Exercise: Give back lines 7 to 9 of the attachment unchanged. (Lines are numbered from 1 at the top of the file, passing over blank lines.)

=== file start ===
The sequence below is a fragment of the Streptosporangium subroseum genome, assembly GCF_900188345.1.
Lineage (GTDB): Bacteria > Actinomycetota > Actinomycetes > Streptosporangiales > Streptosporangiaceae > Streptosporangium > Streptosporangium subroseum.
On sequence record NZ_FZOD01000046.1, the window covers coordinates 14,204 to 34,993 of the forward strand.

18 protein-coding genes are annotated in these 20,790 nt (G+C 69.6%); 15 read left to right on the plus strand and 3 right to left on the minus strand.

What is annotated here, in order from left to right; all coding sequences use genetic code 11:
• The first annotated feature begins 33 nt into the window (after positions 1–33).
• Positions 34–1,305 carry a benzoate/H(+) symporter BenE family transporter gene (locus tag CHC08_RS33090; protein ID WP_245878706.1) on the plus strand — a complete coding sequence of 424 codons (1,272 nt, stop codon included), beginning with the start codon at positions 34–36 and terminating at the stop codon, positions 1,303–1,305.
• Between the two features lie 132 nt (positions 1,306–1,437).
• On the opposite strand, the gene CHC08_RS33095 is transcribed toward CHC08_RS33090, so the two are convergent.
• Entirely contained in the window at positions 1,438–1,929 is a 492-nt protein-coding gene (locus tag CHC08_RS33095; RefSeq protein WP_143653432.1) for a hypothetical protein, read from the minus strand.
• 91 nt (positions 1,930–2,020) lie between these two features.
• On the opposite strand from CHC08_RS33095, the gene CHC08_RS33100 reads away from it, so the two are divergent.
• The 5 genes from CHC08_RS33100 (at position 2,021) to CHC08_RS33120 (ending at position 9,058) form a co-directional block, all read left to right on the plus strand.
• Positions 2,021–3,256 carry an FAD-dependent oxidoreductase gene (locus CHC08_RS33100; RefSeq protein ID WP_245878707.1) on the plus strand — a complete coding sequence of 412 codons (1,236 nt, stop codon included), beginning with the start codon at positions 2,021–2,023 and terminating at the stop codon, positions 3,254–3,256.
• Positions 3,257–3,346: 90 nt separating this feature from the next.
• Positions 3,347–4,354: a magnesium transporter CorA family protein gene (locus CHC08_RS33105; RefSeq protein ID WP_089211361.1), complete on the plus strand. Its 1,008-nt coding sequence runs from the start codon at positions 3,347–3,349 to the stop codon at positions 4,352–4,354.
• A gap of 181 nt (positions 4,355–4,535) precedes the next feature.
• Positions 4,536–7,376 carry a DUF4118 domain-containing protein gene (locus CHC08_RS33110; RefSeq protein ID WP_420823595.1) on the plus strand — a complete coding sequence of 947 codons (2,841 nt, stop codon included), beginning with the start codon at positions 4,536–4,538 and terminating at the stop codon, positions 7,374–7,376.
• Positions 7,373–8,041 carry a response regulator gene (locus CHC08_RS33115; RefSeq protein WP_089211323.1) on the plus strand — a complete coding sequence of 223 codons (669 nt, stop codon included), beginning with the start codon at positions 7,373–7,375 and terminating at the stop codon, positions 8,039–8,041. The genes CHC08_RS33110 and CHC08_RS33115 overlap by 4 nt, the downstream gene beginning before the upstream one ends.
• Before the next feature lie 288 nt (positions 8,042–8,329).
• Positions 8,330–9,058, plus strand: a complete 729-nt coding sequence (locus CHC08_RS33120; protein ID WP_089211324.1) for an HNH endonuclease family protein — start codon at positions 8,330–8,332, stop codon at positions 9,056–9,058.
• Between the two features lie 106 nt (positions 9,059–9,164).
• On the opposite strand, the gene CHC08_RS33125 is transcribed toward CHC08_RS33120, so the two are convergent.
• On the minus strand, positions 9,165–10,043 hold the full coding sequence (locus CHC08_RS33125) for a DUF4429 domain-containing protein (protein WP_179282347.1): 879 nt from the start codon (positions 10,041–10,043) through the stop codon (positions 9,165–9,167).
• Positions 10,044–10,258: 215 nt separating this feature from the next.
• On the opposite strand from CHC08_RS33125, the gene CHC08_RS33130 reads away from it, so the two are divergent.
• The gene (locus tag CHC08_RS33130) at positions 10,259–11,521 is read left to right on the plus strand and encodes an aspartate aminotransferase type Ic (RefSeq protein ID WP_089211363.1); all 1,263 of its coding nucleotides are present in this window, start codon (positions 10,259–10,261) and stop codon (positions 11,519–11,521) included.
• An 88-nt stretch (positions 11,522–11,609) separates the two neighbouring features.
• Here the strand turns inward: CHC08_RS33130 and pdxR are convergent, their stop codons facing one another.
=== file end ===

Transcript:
• Positions 34–1,305 carry a benzoate/H(+) symporter BenE family transporter gene (locus tag CHC08_RS33090; protein ID WP_245878706.1) on the plus strand — a complete coding sequence of 424 codons (1,272 nt, stop codon included), beginning with the start codon at positions 34–36 and terminating at the stop codon, positions 1,303–1,305.
• Between the two features lie 132 nt (positions 1,306–1,437).
• On the opposite strand, the gene CHC08_RS33095 is transcribed toward CHC08_RS33090, so the two are convergent.